The European Food Safety Authority’s (EFSA) Panel on Contaminants in the Food Chain has published its scientific opinion on acrylamide--a chemical that naturally forms in starchy food products during every-day high-temperature cooking--found in food, reconfirming previous evaluations that its presence in food does in fact increase consumer risk of cancer.
A new program established by the U.S. Food and Drug Administration (FDA) will give international food importers with proven food safety track records a break.
This week, the Obama administration hosted a gathering of food producers, medical professionals, hospital representatives and restaurant workers--including staff from Tyson Foods, Walmart and Foster Farms--urging them to promise to reduce their use of lifesaving antibiotics in livestock, use of which is becoming ineffective due to overuse.
An animal scientist at the University of Wisconsin-Madison (UWM) has come up with an antibiotic-free method to protect livestock from common infections.
The Global Food Safety Initiative (GFSI) has announced two new calls for participation in Technical Working Groups (TWG) aimed at advancing work on Food Service/Catering and Regional Outreach with GFSI.
The UK’s Food Standards Agency (FSA) just published results from a year-long testing program revealing that retailers are failing to meet goals for reducing the presence of bacteria.
Today, the European Food Safety Authority’s (EFSA) Panel on Dietetic Products, Nutrition and Allergies published its Scientific Opinion regarding the safety of caffeine.
The University of California at Davis (UC Davis) has officially entered an agreement with the City of Zhuhai, China to launch a World Food Center that focuses on food safety.
The Reducing food-based Inorganic Compounds Exposure (RICE) Act introduced to Congress this week by Rep. Rosa DeLauro (D-CT) asks the U.S. Food and Drug Administration (FDA) to set a maximum level of inorganic arsenic in rice and foods that contain rice.
The U.S. Food and Drug Administration released four inspection reports of Blue Bell Creameries facilities from 2007 to 2012 after a records request by the media was granted.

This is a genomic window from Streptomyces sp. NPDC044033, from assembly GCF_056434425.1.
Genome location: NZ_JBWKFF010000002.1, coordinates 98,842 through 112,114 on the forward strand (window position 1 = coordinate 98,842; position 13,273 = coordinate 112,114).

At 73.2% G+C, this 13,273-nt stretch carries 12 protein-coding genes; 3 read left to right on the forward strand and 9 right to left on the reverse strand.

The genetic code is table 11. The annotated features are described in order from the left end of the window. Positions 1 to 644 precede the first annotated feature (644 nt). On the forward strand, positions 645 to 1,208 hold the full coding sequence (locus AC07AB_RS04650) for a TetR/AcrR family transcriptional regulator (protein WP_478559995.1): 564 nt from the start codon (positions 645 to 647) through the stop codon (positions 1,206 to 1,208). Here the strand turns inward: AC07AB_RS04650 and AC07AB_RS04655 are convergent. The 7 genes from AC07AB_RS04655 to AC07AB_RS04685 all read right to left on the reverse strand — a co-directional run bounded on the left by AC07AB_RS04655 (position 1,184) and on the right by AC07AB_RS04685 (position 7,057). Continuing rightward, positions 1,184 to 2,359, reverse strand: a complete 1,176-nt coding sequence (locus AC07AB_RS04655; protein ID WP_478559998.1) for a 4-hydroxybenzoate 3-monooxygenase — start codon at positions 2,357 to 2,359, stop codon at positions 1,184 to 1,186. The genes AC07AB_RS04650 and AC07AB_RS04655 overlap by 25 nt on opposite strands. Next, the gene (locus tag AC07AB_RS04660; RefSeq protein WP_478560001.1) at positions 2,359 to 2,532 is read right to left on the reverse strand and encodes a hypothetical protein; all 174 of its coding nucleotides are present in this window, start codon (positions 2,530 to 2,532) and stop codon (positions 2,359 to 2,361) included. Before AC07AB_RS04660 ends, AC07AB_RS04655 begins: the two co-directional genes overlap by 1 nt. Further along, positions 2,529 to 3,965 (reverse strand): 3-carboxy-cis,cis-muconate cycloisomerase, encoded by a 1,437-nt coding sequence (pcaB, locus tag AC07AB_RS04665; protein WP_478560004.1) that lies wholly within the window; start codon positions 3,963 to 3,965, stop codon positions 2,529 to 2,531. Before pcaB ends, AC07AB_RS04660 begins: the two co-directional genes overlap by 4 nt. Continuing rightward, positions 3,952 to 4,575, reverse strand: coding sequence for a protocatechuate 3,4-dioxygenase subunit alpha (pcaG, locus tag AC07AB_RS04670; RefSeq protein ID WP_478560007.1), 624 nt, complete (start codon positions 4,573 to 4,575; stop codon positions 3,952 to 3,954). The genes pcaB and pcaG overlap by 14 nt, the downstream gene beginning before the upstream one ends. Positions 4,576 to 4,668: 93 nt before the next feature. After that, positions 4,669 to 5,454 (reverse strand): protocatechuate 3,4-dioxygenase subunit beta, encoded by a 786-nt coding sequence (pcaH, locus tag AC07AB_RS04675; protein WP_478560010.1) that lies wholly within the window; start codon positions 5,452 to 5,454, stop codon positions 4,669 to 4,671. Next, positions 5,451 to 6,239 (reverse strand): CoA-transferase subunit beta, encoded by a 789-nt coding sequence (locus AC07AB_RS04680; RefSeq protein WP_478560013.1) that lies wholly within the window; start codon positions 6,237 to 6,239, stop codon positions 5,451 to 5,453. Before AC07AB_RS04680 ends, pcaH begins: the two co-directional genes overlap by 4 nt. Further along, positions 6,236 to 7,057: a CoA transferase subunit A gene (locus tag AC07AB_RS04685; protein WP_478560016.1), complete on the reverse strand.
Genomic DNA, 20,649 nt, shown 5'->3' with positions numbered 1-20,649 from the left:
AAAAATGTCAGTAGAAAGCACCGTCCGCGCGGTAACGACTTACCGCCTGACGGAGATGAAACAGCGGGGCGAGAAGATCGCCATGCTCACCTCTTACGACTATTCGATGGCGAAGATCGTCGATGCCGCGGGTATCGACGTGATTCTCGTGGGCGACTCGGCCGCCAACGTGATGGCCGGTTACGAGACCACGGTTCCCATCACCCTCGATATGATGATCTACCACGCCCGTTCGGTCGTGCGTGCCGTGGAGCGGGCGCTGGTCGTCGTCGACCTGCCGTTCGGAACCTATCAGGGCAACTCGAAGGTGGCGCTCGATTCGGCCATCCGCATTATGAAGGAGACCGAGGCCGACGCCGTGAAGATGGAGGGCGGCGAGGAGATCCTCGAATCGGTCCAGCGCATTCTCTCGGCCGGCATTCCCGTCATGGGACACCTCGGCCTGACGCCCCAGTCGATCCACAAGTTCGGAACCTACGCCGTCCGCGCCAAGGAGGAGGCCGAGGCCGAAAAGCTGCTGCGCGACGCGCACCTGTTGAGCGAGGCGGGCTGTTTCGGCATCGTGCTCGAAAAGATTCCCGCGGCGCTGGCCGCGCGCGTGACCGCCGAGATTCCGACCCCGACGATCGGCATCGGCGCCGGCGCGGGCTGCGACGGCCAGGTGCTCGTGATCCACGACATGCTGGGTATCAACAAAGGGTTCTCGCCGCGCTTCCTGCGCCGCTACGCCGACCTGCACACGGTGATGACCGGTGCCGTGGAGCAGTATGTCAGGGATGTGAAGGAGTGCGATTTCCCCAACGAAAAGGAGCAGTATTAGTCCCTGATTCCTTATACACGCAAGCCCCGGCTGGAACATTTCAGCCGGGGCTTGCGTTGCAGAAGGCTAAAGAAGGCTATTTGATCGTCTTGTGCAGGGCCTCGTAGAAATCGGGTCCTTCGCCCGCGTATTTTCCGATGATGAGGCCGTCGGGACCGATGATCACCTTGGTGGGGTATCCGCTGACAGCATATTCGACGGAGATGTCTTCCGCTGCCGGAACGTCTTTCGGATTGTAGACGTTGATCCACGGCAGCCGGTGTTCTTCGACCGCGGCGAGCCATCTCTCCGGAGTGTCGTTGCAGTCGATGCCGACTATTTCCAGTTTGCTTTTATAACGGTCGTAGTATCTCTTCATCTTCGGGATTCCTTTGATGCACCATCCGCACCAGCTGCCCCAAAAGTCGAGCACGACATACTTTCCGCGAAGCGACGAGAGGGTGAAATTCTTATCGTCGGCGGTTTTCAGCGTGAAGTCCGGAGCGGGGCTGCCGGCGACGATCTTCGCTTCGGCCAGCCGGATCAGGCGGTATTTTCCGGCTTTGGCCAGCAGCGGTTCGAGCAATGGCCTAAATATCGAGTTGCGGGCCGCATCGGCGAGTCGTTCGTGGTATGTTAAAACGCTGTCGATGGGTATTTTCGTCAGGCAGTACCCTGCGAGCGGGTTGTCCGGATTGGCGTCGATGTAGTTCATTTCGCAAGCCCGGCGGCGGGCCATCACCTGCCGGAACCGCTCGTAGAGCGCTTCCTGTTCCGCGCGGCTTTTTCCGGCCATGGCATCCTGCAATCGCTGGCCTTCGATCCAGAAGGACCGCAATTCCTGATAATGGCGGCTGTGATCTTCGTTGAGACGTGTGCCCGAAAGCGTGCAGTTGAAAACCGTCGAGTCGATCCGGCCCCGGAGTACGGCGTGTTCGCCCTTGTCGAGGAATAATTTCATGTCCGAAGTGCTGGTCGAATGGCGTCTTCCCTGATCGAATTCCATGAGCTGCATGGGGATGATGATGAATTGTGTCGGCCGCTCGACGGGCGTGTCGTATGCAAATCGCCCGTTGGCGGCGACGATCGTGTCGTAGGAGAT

This week, House Democrats presented Congress with the Just Label It campaign aimed requiring mandatory labels on foods that contain genetically modified organisms (GMOs).
Sanderson Farms CEO Joe Sanderson says that the company has no plans to reduce or eliminate use of antibiotics in their sourced livestock--the exact opposite of what many fast food chains and U.S. chicken companies like Tyson Foods have vowed to do.
A precedent-setting punishment has been handed down to ConAgra Grocery Products--a subsidiary of ConAgra Foods--for shipping Salmonella contaminated Peter Pan brand and Walmart’s Great Value private label peanut butter products in 2006.
Food Safety Magazine announced this week that Connie Kirby, M.Sc., will receive the magazine's Distinguished Service Award at the 2015 annual meeting of the International Association for Food Protection (IAFP), July 25–28 in Portland, OR.
The World Trade Organization (WTO) has ruled for a fourth time against the U.S. in regards to mandatory country-of-origin meat labeling, citing that such labeling puts countries like Canada and Mexico at a disadvantage.
The U.S. Department of Agriculture (USDA) has devised a new, voluntary certification and labeling program for foods that are free of genetically modified organisms (GMOs).
New federal data released by the Foodborne Diseases Active Surveillance Network (FoodNet) show little improvement in terms of foodborne illnesses compared to previous years. The 2014 Food Safety Progress Report compares foodborne outbreaks with data collected from 2006 to 2008, and 2011 to 2013.
The UK’s Food Standards Agency (FSA) is on a mission to fight Campylobacter--an infectious disease typically caused by eating raw or undercooked poultry.
U.S. Senator Kirsten Gillibrand (D-NY) has officially introduced the Meat and Poultry Recall Notification Act to Congress after a PBS documentary on Salmonella aired earlier this week.
Raw or partially cooked beef products that have undergone mechanical tenderization will now require new labeling, according to an announcement from the U.S. Department of Agriculture’s Food Safety and Inspection Service.